C. A study that shows that most people do not have strongly held ethical
    D. A study that asserts that people with a college education are less
    likely to obey authority figures than those with only a high school
    E. A study that proves that fear is an overriding emotion for most human

    ANS: B,C

    In 1st question they are asking meaning of "absence of compulsion" so shouldn't that mean that there is no punishment

    In 2nd,I am not able to understand how they came up to it

    Karishma Duggal

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    Top Member

    elias.latour.apex Master | Next Rank: 500 Posts
    20 Apr 2017
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    Post Thu Apr 20, 2017 5:07 am
    Dear Karishma,

    Yes, it's true that "absence of compulsion" means absence of force used to require someone to do something. In that sense, yes, a punishment is one form of compulsion. From this, it's understandable that someone might consider answer choice A. However, answer choice A is the kind of answer that we call "half-right and half-wrong." The second part of the answer choice, which says in psychological experiments, unnecessarily limits the scope of the answer. Fundamentally, we are talking about not psychological experiments but the real world in which people, who presumably have certain moral or ethical strictures, commit antisocial acts when ordered to do so by someone in authority. Accordingly, A is not the best answer. When obedience is given without compulsion, it is given voluntarily. B is a better answer.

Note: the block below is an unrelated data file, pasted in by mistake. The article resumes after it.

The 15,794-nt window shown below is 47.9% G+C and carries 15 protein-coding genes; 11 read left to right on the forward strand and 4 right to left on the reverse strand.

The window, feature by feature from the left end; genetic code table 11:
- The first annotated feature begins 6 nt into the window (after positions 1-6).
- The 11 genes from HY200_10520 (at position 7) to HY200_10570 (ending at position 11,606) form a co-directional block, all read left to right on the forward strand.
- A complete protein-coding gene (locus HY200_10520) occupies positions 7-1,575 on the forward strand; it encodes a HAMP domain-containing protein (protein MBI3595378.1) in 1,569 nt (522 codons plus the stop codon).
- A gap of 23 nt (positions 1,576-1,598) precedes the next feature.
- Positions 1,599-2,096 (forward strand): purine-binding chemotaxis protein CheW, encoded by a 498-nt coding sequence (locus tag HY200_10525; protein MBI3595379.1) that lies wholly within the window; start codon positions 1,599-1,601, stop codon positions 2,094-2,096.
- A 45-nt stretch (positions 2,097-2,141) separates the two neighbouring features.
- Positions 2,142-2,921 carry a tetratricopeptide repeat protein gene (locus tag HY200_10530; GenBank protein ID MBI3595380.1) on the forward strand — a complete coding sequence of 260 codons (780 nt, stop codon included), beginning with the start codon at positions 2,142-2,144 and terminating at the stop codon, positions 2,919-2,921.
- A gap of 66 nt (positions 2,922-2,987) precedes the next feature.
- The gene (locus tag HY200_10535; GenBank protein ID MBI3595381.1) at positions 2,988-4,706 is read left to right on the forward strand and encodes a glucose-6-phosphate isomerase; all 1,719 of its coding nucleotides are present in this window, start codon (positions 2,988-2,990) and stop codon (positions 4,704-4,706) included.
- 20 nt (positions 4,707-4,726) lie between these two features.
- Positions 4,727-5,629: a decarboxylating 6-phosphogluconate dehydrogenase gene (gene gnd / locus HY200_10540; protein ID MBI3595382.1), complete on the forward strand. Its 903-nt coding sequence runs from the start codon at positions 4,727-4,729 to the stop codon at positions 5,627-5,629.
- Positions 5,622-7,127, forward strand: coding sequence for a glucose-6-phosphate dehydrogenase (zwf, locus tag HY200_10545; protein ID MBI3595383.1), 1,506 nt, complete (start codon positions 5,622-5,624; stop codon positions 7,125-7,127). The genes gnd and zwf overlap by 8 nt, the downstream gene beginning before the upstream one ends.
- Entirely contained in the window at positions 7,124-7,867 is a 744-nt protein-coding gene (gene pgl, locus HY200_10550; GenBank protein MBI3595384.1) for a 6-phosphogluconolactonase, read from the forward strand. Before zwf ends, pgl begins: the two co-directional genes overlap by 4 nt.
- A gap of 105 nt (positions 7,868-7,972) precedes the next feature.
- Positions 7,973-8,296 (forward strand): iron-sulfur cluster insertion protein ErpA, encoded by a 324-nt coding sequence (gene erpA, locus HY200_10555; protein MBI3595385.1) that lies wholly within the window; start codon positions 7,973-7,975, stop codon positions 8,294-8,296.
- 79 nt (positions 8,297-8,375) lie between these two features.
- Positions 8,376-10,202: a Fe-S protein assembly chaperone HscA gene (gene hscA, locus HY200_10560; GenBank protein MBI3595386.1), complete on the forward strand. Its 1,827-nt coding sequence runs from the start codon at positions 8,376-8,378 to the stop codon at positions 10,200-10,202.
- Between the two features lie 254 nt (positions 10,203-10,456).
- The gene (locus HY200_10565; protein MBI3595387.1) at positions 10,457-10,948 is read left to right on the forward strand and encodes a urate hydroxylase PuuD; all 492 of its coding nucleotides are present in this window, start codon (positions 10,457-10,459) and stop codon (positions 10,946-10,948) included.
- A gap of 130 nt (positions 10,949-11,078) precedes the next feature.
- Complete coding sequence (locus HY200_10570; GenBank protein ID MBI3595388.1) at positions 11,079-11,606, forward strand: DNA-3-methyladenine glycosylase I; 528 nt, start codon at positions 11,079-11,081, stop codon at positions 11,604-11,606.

As for the second question, first we must identify the main point of the article. The author's opinion, which is stated in the first paragraph, is that people who have inner conviction against committing immoral acts often find it relatively easy to do so when ordered to. The author believes that this occurs because the act is of a profoundly different psychological character. In making this claim, the author is assuming that the people in question have strongly held ethical beliefs that are somehow overridden by orders from authority. Answer choice C, which indicates that people generally do not have strongly held ethical values, attacks the assumption that underlies the reasoning and best weakens the argument.